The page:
The FIFA World Cup–you
know, that massive sporting event that only comes around every four years, the
one that the United States practically makes a sport out of ignoring–starts today
in South Africa.
Lots of Americans think
soccer is boring. Well . . . it is. But fútbol
is awesome, and they don't play soccer in the World Cup. So from here on out, fútbol's the word.
The American team's first match against England on Saturday
at 11:30 a.m. will be a good litmus test for how this team will fare against
the rest of its competition. England is a fútbol
power and is heavily favored against a Yankee team that fell well short of
expectations in the 2006 World Cup. But Americans love a good underdog story–think “American Fútbol Revolution.”
So if for some reason you decide that watching the single most important
tournament in the world sounds like a good idea, but you also have no one to
cheer for, here's a few local and close-to-local products you can throw your support behind. Some
will sound familiar, others not so much, but they're Yanks all the same:
28, is a name you should recognize–he's only the most famous and successful
American fútbol player of the last
decade. He was named to the MLS All-Time Best XI in 2005 and has continued to
garner accolades and awards, including being named MVP of the MLS last season
while playing for his long-time team, the LA Galaxy. Donovan was born in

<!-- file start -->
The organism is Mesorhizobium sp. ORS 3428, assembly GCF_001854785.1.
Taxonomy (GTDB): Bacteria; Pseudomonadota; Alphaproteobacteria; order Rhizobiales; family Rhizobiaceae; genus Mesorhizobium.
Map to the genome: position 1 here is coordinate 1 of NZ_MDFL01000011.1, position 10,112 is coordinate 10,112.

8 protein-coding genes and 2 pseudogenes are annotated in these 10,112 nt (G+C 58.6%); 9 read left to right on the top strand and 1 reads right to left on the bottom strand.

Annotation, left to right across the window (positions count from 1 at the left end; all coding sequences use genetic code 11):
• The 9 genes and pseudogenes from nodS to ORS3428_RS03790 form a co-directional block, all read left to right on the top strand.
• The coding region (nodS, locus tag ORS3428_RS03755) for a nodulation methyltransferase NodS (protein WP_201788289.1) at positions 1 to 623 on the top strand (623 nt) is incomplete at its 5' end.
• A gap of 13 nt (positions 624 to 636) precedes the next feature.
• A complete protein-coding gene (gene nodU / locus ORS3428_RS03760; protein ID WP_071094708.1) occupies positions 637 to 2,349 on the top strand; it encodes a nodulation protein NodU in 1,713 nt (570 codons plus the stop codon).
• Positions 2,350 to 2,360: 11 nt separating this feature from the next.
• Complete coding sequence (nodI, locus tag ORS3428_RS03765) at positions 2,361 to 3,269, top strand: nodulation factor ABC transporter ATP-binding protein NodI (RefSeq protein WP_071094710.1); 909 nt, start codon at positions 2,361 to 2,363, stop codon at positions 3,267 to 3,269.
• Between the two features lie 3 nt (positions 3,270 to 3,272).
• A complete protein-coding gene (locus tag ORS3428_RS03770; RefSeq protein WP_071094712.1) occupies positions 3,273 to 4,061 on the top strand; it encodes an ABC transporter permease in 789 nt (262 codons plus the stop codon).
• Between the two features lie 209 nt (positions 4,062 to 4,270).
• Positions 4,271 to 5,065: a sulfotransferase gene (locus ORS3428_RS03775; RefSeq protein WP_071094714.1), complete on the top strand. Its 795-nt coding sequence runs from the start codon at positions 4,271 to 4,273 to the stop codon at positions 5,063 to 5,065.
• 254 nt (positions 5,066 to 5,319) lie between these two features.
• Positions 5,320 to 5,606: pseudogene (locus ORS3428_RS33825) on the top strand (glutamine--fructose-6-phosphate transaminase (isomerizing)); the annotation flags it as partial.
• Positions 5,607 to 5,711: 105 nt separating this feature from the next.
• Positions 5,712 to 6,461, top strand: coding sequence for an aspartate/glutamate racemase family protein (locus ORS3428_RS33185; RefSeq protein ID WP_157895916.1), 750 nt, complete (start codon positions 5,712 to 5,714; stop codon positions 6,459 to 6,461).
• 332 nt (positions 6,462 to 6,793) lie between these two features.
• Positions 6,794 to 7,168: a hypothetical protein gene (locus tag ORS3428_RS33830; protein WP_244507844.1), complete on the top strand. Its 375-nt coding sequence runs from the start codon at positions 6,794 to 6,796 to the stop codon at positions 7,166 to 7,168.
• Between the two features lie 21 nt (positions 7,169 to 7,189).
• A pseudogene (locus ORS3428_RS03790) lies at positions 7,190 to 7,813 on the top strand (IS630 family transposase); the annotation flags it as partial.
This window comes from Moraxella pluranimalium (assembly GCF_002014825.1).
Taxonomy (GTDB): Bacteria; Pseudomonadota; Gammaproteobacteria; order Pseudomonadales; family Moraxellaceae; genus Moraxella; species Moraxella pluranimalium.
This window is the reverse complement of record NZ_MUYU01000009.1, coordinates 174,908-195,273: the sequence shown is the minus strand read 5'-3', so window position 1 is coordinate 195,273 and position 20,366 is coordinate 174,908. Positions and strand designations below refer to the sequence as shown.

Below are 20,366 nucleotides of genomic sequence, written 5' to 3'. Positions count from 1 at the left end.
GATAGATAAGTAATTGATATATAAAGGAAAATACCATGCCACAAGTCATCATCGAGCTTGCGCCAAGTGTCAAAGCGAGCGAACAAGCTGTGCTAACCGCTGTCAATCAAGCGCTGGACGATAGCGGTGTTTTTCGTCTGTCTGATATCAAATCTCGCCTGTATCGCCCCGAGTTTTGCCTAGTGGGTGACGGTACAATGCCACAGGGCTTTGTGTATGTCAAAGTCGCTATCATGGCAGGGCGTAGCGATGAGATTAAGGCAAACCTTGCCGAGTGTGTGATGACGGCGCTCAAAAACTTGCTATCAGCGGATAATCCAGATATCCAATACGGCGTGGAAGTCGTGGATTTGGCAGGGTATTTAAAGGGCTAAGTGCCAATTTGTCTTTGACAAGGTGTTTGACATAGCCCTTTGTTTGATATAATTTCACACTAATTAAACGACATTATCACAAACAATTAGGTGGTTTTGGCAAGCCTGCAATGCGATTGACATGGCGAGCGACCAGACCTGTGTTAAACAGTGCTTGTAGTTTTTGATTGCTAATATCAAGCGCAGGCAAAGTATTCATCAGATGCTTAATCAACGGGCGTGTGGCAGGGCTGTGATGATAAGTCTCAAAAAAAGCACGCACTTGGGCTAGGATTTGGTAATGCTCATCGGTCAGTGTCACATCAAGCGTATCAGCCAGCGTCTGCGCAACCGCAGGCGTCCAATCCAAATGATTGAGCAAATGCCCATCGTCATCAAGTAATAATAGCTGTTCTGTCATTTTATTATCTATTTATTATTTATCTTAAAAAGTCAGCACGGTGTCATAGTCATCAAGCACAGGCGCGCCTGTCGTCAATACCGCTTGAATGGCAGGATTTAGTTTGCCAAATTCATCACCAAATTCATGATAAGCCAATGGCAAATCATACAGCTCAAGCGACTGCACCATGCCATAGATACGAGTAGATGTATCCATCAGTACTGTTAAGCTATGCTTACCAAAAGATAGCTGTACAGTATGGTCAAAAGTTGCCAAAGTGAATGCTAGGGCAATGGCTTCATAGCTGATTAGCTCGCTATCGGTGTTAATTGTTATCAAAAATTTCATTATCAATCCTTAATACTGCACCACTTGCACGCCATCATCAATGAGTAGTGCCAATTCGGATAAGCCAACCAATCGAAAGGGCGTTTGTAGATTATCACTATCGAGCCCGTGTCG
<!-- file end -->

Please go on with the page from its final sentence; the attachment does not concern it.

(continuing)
Ontario and attended Redlands East Valley High School. His skills on the field
are not in question, and neither is his ability to go head-to-head with the
Brits–he has openly criticized (and later apologized to) David Beckham for being a bad teammate and captain. It's OK,
Donovan, we all know Beckham is a pansy. In any case, Donovan clearly has the
stones to lead the US team in his third consecutive World Cup.
At 31, Carlos Bocanegra is the oldest player of the SoCal contingent on
the U.S. team, but his age apparently hasn't hurt his popularity with the ladies.
In 2009, he was voted No. 6 on The E! Channel's list of sexiest men in sports,
and his fan page on www.talk-sports.net
is awash with creepy posts about his girlfriend and his availability on the
dating scene. That said, Bocanegra is a veteran of the MLS and international fútbol. He played in the 2006 World Cup
and captained the 2009 U.S. team that defeated a first-ranked Spanish team in the
FIFA Confederations Cup, a huge upset for the Americans. Bocanegra was born in
Upland, went to Alta Loma High School and started all three of his playing
years at UCLA.
and Jonathan Bornstein are the only
two players on the World Cup team's SoCal delegation who actually went to high
school in Orange County. Feilhaber went to Northwood High in Irvine and
Bornstein went to Los Alamitos High. They played together at UCLA in 2004. Feilhaber, 25, was born in Brazil and moved with his parents
to New York. After eight years, they moved again to Orange County where Benny
began playing fútbol for Northwood,
helping the program win a national championship in the process. He was a